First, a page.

The FTC’s Bureau of Consumer Protection issued a number of press releases regarding advertising and marketing practices in the fashion, finance, and the dietary supplement industries. The agency finalized a settlement over false and suppressed endorsement reviews. It also obtained injunctions over allegations ranging from false claims of removing negative information from credit reports to false health claims related to dissolvable film strips. The Commission also proactively issued warning letters to companies allegedly selling and advertising COVID-19 treatments.

Monday, March 21, 2022

Bureau of Consumer Protection: Endorsements, Influencers, and Reviews.

  • The FTC has finalized an order requiring Fashion Nova, LLC to pay $4.2 million and cease suppressing customer reviews of its products. As previously reported, this order resolves allegations that the “fast fashion” retailer utilized a third-party product review interface that automatically posted four- and five-star reviews but suppressed lower ratings for the company to review and approve.

Bureau of Consumer Protection: Credit and Finance

  • The FTC has obtained an injunction against Turbo Solutions Inc., a company offering credit repairs services, stopping the company and its owner from collecting money in exchange for services, communicating its services to the public, as well as other business related practices. According to the FTC, Turbo Solutions allegedly bilked consumers out of millions of dollars by falsely claiming that the company would remove negative information from credit reports. According to the complaint, the company also filed fake identity theft reports to explain negative items on customer’s credit reports. In addition, the complaint alleges that Turbo Solutions’ website and Instagram account made claims like, “We Delete Inaccurate and Negative Accounts,” and “results in 40 days!” The company’s representatives also allegedly made false claims that consumers’ credit scores would be boosted by 50-200 points in violation of the Credit Repair Organizations Act (CROA) and the Telemarketing Sales Rule (TSR).

Friday, March 25, 2022

Bureau of Consumer Protection: Advertising, Marketing, Health Claims, and Auto-ship Plans.

  • A California Federal District Court issued a judgment against Jason Cardiff, Eunjung Cardiff, and seven entities they control, doing business as Redwood Scientific Technologies (“defendants”). The defendants are ordered to stop using allegedly illegal marketing tactics that deceptively promoted dissolvable oral film strips as effective smoking cessation, weight-loss, and sexual-performance aids. The court found that the defendants’ health claims were false or unsubstantiated and their online auto-ship program was not clearly and conspicuously disclosed, violating the Restore Online Shoppers’ Confidence Act. In addition, the court found that defendants unfairly enrolled consumers in auto-ship plans without their consent, failed to honor refund policies and guarantees, used fake testimonials, made false Made-in-the-USA claims, and made illegal robocalls. Additionally, the court found the Cardiffs made deceptive earnings claims as part of a multi-level marketing scheme. The order permanently bans defendants from engaging in multi-level marketing, robocalls, negative option sales, and marketing, advertising, or selling thin film strips to consumers. The defendants are also prohibited from making unsubstantiated claims about the health benefits of goods and services, deceptively claiming that they have proof regarding any such health claim, failing to properly disclose auto-ship programs sold online, deceptively claiming that an endorser is a real consumer, deceptively claiming that any product is made in USA, making false earnings claims, and making any other misrepresentation regarding total costs, refund policies, or material restrictions or limitations connected with a sale of goods and services. However, in its press release announcing the court judgment, the FTC complained that although it alleged that consumers lost $18.2 million as a result of the defendants’ marketing practices, the court did not order any compensation as a result of the Supreme Court’s ruling in AMG v. FTC.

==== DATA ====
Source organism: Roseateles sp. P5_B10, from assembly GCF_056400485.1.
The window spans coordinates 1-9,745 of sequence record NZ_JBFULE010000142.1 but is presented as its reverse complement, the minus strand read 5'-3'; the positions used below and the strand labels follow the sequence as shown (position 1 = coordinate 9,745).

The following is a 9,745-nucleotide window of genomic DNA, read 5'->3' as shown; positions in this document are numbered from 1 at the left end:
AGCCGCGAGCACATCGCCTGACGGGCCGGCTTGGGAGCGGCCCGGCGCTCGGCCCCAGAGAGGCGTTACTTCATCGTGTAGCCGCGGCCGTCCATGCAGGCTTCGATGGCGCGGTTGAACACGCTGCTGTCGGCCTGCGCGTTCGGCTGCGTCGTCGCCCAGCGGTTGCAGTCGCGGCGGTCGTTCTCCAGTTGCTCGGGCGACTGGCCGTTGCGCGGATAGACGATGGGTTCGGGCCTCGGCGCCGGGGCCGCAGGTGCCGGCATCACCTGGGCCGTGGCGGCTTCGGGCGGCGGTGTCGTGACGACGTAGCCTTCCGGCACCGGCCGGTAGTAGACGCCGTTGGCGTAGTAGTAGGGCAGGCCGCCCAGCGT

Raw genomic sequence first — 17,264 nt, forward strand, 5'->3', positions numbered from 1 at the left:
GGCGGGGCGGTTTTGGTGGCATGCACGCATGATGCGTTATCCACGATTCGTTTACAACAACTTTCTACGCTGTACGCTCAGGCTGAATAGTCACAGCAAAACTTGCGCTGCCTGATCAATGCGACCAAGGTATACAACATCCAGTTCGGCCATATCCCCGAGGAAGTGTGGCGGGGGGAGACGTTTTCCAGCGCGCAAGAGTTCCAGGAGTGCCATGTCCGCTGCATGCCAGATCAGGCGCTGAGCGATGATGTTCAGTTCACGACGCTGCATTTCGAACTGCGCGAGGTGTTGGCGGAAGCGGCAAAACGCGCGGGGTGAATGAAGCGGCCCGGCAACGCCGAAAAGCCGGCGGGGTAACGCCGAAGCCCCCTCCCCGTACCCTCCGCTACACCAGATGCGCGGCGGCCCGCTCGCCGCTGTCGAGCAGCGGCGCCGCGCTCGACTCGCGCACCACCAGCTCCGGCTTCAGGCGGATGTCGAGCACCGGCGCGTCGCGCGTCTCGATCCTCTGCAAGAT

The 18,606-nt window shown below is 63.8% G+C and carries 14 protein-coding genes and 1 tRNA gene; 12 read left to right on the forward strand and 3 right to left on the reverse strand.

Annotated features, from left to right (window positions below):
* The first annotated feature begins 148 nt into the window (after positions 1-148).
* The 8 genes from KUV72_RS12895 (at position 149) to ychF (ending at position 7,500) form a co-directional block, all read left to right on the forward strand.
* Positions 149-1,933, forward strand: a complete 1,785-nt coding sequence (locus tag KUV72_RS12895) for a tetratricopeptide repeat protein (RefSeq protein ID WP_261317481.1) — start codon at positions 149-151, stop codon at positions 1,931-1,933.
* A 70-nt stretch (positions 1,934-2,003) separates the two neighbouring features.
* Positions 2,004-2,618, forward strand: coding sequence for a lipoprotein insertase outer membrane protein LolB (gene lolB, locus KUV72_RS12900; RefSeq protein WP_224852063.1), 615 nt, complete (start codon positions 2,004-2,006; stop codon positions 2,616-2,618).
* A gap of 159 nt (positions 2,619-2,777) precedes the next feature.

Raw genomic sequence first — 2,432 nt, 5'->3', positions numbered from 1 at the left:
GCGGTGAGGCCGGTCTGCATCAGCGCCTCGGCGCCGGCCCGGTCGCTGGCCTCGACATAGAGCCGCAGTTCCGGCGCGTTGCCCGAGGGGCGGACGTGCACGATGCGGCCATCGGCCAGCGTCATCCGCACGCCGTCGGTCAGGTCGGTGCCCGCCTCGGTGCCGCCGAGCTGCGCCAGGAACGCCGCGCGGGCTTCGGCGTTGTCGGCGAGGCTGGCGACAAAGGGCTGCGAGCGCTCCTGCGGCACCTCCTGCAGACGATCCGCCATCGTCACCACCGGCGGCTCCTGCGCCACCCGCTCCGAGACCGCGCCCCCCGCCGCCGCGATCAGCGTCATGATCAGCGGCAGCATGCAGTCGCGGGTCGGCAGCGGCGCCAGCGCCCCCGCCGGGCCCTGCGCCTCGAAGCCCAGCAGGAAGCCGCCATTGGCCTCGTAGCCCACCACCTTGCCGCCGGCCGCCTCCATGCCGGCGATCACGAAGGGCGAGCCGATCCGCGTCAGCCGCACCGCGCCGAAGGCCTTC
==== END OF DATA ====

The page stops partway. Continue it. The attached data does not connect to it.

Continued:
March Warning Letters

Unapproved New Drugs and Misbranded Products Related to COVID-19

  • The FTC and the FDA issued three warning letters to each Soda Pharm, Lotech International, LLC, and Viraldine, LLC for allegedly marketing products that could mitigate, prevent, treat, diagnose, or cure COVID-19. The FTC’s cease and desist demand detailed that if the companies continue to market these products, they risk facing legal action including a Federal District Court injunction and an order requiring the companies to pay back consumers. In addition, the companies also potentially face fines of up to $46,517 per violation pursuant to the COVID-19 Consumer Protection Act, Section 1401, Division FF, of the Consolidated Appropriations Act, 2021, P.L. 116-260.